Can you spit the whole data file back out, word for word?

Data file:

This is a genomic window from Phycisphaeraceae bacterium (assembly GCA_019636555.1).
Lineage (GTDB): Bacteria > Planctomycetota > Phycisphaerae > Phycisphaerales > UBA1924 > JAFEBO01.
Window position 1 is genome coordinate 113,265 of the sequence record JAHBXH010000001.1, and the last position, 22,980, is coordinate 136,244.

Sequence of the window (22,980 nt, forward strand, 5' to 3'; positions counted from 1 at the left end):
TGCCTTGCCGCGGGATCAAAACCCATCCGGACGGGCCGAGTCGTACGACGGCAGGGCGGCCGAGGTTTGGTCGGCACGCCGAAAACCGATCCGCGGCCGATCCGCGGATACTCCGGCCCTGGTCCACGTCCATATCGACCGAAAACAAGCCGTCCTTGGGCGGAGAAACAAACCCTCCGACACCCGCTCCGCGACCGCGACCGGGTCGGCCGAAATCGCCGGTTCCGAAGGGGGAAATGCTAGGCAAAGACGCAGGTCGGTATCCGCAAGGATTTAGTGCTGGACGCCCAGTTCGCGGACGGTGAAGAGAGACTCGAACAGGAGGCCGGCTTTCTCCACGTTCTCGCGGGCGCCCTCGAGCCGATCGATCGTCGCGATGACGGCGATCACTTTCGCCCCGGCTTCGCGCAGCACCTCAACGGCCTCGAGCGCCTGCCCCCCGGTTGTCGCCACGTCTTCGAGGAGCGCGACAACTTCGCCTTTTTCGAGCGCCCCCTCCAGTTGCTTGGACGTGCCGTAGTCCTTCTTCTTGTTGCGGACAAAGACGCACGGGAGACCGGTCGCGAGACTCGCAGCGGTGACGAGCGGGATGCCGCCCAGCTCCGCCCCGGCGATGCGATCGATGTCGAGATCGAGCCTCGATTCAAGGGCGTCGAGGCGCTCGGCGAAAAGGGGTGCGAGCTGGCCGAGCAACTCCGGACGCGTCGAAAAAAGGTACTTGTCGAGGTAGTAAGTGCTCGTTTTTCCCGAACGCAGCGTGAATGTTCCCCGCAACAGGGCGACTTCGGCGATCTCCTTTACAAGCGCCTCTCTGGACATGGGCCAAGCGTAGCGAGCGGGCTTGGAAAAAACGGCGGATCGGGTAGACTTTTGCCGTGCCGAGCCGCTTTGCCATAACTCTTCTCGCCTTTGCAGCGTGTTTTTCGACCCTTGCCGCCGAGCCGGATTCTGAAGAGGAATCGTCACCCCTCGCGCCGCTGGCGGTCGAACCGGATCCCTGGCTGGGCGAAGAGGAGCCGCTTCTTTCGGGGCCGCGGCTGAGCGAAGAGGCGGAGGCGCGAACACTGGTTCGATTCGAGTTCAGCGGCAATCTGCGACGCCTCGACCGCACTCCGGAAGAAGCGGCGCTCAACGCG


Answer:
This is a genomic window from Phycisphaeraceae bacterium (assembly GCA_019636555.1).
Lineage (GTDB): Bacteria > Planctomycetota > Phycisphaerae > Phycisphaerales > UBA1924 > JAFEBO01.
Window position 1 is genome coordinate 113,265 of the sequence record JAHBXH010000001.1, and the last position, 22,980, is coordinate 136,244.

Sequence of the window (22,980 nt, forward strand, 5' to 3'; positions counted from 1 at the left end):
TGCCTTGCCGCGGGATCAAAACCCATCCGGACGGGCCGAGTCGTACGACGGCAGGGCGGCCGAGGTTTGGTCGGCACGCCGAAAACCGATCCGCGGCCGATCCGCGGATACTCCGGCCCTGGTCCACGTCCATATCGACCGAAAACAAGCCGTCCTTGGGCGGAGAAACAAACCCTCCGACACCCGCTCCGCGACCGCGACCGGGTCGGCCGAAATCGCCGGTTCCGAAGGGGGAAATGCTAGGCAAAGACGCAGGTCGGTATCCGCAAGGATTTAGTGCTGGACGCCCAGTTCGCGGACGGTGAAGAGAGACTCGAACAGGAGGCCGGCTTTCTCCACGTTCTCGCGGGCGCCCTCGAGCCGATCGATCGTCGCGATGACGGCGATCACTTTCGCCCCGGCTTCGCGCAGCACCTCAACGGCCTCGAGCGCCTGCCCCCCGGTTGTCGCCACGTCTTCGAGGAGCGCGACAACTTCGCCTTTTTCGAGCGCCCCCTCCAGTTGCTTGGACGTGCCGTAGTCCTTCTTCTTGTTGCGGACAAAGACGCACGGGAGACCGGTCGCGAGACTCGCAGCGGTGACGAGCGGGATGCCGCCCAGCTCCGCCCCGGCGATGCGATCGATGTCGAGATCGAGCCTCGATTCAAGGGCGTCGAGGCGCTCGGCGAAAAGGGGTGCGAGCTGGCCGAGCAACTCCGGACGCGTCGAAAAAAGGTACTTGTCGAGGTAGTAAGTGCTCGTTTTTCCCGAACGCAGCGTGAATGTTCCCCGCAACAGGGCGACTTCGGCGATCTCCTTTACAAGCGCCTCTCTGGACATGGGCCAAGCGTAGCGAGCGGGCTTGGAAAAAACGGCGGATCGGGTAGACTTTTGCCGTGCCGAGCCGCTTTGCCATAACTCTTCTCGCCTTTGCAGCGTGTTTTTCGACCCTTGCCGCCGAGCCGGATTCTGAAGAGGAATCGTCACCCCTCGCGCCGCTGGCGGTCGAACCGGATCCCTGGCTGGGCGAAGAGGAGCCGCTTCTTTCGGGGCCGCGGCTGAGCGAAGAGGCGGAGGCGCGAACACTGGTTCGATTCGAGTTCAGCGGCAATCTGCGACGCCTCGACCGCACTCCGGAAGAAGCGGCGCTCAACGCG